|On the set of the movie.|
Directed by Jamil Sulong
Starring Ahmad Mahmud, Sarimah, Aziz Jaafar, Zaiton & Normadiah
This is the most expensive movie in this book .
It’s based, of course, on the same Kedah legend that was made into the 1963 movie. But this is in wide-screen colour, with a Japanese co-director and cinematographer, and a screenplay by the Prime Minister Tunku Abdul Rahman (his second and last after Mahsuri). It cost ten times the average budget for a Malay movie but was a flop when released. It was one of the final nails in the coffin for Shaw’s investment in Malay cinema.
Its place in cinema history aside, I can’t help seeing this Raja Bersiong as the end of a different kind of Malaysia, too. This film used to be shown on TV but has been noticeably absent for years; I guess its depiction of religion is a key factor. The colour Raja Bersiong seeks to be more faithful to the Hindu-Buddhist roots of Kedah royalty, and there are numerous scenes of Malay actors going to the kuil (temple) to pray, which our censors no longer allow.
There is also a distinct Thai flavour to the costumes and dances, which might seem surprising until you realise that Kedah had strong cultural ties with Siam and became (a few centuries after the events of this myth) a Siamese protectorate.
While Malek Selamat in the 1963 movie starts off (and actually remains) a sympathetic king with an unfortunate addiction, Ahmad Mahmud here is a raging psychopath almost from the beginning. At the 10-minute mark, he is visited by a demon, and from then on, all bets are off. Crucially, he is shown as decadent and venal even before consuming the spinach soup which had traces of blood in it. When the next day’s soup doesn’t please him nearly as much, he badgers the cook (Normadiah) to find out why:
Apa lebihnya rempah
Apa kurangnya rencah
Gulai sayur bayam
Hari ni dan semalam?
When told by the trembling woman of the unintended secret ingredient, his eyes start to glow. He barks to his henchman to take a jailed traitor, drain him of blood, and then use that blood for his special spice from now on:
Kau pergi ke penjara
Pilih seorang penderhaka
Buat rencah santapan beta
Yes, this is the first film we have seen since Panca Delima to consist of rhymes. (This time, I summarised at the beginning instead of translating.)
The anti-feudal theme is especially strong here. This might seem surprising because Tunku Abdul Rahman himself was of royal blood. The movie is also about the pressing need for a change in leadership; the king was out of touch with his subjects. Is there a deliberate self-critique by Tunku going on? Did he already know that there were people within the Establishment who were plotting to get rid of him?
We recall the words of the warrior Aziz Jaafar (whose girlfriend Zaiton would be raped by the horny king) urging an immediate coup d’état against the undead creature on the throne:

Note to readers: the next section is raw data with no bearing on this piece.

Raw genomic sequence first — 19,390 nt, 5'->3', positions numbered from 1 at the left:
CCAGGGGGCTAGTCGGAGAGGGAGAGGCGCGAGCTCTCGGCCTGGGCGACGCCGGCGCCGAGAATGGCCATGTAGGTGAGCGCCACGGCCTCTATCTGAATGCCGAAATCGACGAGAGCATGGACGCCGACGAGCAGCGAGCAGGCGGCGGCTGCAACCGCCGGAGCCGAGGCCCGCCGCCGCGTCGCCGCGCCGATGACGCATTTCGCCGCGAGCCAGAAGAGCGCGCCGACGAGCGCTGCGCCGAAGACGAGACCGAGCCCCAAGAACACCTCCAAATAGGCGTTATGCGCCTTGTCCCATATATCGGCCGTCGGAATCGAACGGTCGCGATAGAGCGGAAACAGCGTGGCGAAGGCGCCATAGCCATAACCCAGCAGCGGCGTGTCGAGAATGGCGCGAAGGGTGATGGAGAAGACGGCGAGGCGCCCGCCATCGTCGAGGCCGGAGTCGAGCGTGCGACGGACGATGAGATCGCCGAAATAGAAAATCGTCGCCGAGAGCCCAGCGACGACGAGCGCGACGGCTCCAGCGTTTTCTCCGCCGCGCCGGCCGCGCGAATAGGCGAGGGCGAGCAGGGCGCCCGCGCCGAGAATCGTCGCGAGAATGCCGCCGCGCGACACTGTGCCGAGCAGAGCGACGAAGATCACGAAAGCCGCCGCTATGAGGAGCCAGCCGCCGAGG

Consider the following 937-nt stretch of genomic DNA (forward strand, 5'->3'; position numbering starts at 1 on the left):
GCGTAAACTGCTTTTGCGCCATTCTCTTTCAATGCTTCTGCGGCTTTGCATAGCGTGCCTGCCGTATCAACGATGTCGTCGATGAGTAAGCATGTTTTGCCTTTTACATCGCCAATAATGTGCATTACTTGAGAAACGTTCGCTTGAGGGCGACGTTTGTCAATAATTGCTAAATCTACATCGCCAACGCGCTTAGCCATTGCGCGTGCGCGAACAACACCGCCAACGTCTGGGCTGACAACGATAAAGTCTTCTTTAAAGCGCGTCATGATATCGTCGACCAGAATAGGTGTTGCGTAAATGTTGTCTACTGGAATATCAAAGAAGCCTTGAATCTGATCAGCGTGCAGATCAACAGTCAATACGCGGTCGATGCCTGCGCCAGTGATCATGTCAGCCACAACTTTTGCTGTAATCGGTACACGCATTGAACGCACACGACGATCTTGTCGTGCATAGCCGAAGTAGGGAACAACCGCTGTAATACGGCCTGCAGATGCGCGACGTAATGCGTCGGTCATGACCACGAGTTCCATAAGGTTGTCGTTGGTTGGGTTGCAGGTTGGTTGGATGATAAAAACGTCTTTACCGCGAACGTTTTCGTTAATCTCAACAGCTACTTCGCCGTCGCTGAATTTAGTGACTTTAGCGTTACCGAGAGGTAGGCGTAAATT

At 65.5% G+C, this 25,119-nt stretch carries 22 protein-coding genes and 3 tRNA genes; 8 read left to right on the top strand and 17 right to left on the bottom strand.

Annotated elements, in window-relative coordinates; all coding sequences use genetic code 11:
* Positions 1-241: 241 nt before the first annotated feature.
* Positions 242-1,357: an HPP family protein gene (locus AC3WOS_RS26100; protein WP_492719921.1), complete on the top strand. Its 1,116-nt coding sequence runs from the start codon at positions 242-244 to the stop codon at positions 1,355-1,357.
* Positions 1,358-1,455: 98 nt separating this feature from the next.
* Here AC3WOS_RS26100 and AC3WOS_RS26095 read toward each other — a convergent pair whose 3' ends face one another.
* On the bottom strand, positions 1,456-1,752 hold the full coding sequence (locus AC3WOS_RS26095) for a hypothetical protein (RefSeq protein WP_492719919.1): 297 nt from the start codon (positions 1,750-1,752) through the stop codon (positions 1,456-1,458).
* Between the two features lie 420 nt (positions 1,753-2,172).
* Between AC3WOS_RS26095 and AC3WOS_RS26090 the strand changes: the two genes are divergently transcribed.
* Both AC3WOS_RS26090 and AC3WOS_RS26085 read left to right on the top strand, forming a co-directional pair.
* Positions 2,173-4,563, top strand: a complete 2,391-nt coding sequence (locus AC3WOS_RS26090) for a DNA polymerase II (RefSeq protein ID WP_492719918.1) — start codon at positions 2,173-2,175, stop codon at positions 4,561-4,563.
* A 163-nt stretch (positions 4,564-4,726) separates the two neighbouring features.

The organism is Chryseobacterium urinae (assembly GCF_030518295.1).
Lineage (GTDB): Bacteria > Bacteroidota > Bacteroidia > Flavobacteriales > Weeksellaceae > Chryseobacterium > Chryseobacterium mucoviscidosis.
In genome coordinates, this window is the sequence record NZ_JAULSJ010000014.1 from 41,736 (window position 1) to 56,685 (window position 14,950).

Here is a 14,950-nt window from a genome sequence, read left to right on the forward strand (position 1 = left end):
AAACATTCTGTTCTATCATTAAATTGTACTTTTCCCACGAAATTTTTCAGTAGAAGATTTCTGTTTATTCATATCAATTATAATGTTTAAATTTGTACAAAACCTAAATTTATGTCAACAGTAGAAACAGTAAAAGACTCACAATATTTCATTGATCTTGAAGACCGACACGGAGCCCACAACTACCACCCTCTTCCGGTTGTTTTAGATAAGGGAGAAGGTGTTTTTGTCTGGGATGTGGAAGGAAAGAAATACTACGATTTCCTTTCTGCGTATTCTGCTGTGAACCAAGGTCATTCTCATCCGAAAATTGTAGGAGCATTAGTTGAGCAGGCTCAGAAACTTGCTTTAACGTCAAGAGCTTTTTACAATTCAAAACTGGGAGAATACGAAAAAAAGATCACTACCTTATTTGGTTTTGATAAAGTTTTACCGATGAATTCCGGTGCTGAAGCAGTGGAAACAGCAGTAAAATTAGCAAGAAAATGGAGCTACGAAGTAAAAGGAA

Tak guna berbicara panjang
Singkirkan raja dari sekarang
The priest urges a more peaceful — but, to secular ears, more batty — way out: they should consult a gajah sakti (sacred elephant). This elephant actually does appear in the end, and helps resolve a pressing issue of lineage. The new, worthy heir to the throne was born in the house of a commoner,
and this is a clue that democratic egalitarianism promises a better future.
This Raja Bersiong isn’t the intense character study of the first film but it’s splashy and enjoyable. Ahmad Mahmud and his queen Sarimah look great, and I love the way she maintains haughty decorum when it’s obvious to anyone that he is now a dangerous loony. Our interest dips a bit when he redeems himself in the second half, however.
What this movie made me realise is the extent to which the discursive terrain of Malaysia has been dominated by the south of Peninsular Malaysia. The Kedah kingdom started earlier than Melaka, but it is Melaka that gets privileged as the foundation point of our history. This despite the fact that two of our most influential Prime Ministers (Tunku Abdul Rahman and Dr. Mahathir) were from the north. What gives?
Is it because the Portuguese and therefore the West took over Melaka first in 1511, and the other states lost their feudal autonomy much later? The story in Hang Tuah and Hang Jebat would have been yawningly familiar to any local schoolchild, but I dare say that the story of Raja Bersiong got a big boost from the two movies. The task of investigating other aspects of Malaysian history and mythology is something well worth doing.
The colours are a clashing riot and must have looked much better on the big screen. As it is, there is no DVD or even VCD of this film in release. I had to watch a bootleg pan-and-scan version. The whole thing is also available on YouTube, of all places. This is the final irony of Raja Bersiong: despite its lavish cost, it is now on the same level as any video footage that a teenager with a bit of spare time can upload. In other words, it’s democracy in action.
* 120 Malay Movies is available in shops! Or you can order it directly from me by emailing firstname.lastname@example.org